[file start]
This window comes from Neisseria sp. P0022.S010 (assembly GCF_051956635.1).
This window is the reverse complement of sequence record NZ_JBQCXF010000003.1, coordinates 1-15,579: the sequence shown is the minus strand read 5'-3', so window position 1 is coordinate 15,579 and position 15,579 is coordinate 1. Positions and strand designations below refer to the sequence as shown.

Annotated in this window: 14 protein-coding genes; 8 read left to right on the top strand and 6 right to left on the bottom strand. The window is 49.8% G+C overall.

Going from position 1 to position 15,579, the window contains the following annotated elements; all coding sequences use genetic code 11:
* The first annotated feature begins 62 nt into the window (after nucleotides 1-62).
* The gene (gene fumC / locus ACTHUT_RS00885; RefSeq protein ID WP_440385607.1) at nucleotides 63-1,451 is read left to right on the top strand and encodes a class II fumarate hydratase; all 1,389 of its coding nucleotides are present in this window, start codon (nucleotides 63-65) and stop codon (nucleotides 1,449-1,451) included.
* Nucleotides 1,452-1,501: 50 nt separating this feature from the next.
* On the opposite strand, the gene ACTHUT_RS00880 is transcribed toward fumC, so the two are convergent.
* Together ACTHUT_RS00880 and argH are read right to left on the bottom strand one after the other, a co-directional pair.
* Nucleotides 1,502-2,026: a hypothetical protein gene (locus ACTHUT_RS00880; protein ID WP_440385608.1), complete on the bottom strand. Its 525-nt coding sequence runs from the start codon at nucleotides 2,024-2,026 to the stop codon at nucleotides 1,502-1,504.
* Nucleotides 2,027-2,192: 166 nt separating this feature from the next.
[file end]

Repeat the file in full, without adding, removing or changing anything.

This window comes from Neisseria sp. P0022.S010 (assembly GCF_051956635.1).
This window is the reverse complement of sequence record NZ_JBQCXF010000003.1, coordinates 1-15,579: the sequence shown is the minus strand read 5'-3', so window position 1 is coordinate 15,579 and position 15,579 is coordinate 1. Positions and strand designations below refer to the sequence as shown.

Annotated in this window: 14 protein-coding genes; 8 read left to right on the top strand and 6 right to left on the bottom strand. The window is 49.8% G+C overall.

Going from position 1 to position 15,579, the window contains the following annotated elements; all coding sequences use genetic code 11:
* The first annotated feature begins 62 nt into the window (after nucleotides 1-62).
* The gene (gene fumC / locus ACTHUT_RS00885; RefSeq protein ID WP_440385607.1) at nucleotides 63-1,451 is read left to right on the top strand and encodes a class II fumarate hydratase; all 1,389 of its coding nucleotides are present in this window, start codon (nucleotides 63-65) and stop codon (nucleotides 1,449-1,451) included.
* Nucleotides 1,452-1,501: 50 nt separating this feature from the next.
* On the opposite strand, the gene ACTHUT_RS00880 is transcribed toward fumC, so the two are convergent.
* Together ACTHUT_RS00880 and argH are read right to left on the bottom strand one after the other, a co-directional pair.
* Nucleotides 1,502-2,026: a hypothetical protein gene (locus ACTHUT_RS00880; protein ID WP_440385608.1), complete on the bottom strand. Its 525-nt coding sequence runs from the start codon at nucleotides 2,024-2,026 to the stop codon at nucleotides 1,502-1,504.
* Nucleotides 2,027-2,192: 166 nt separating this feature from the next.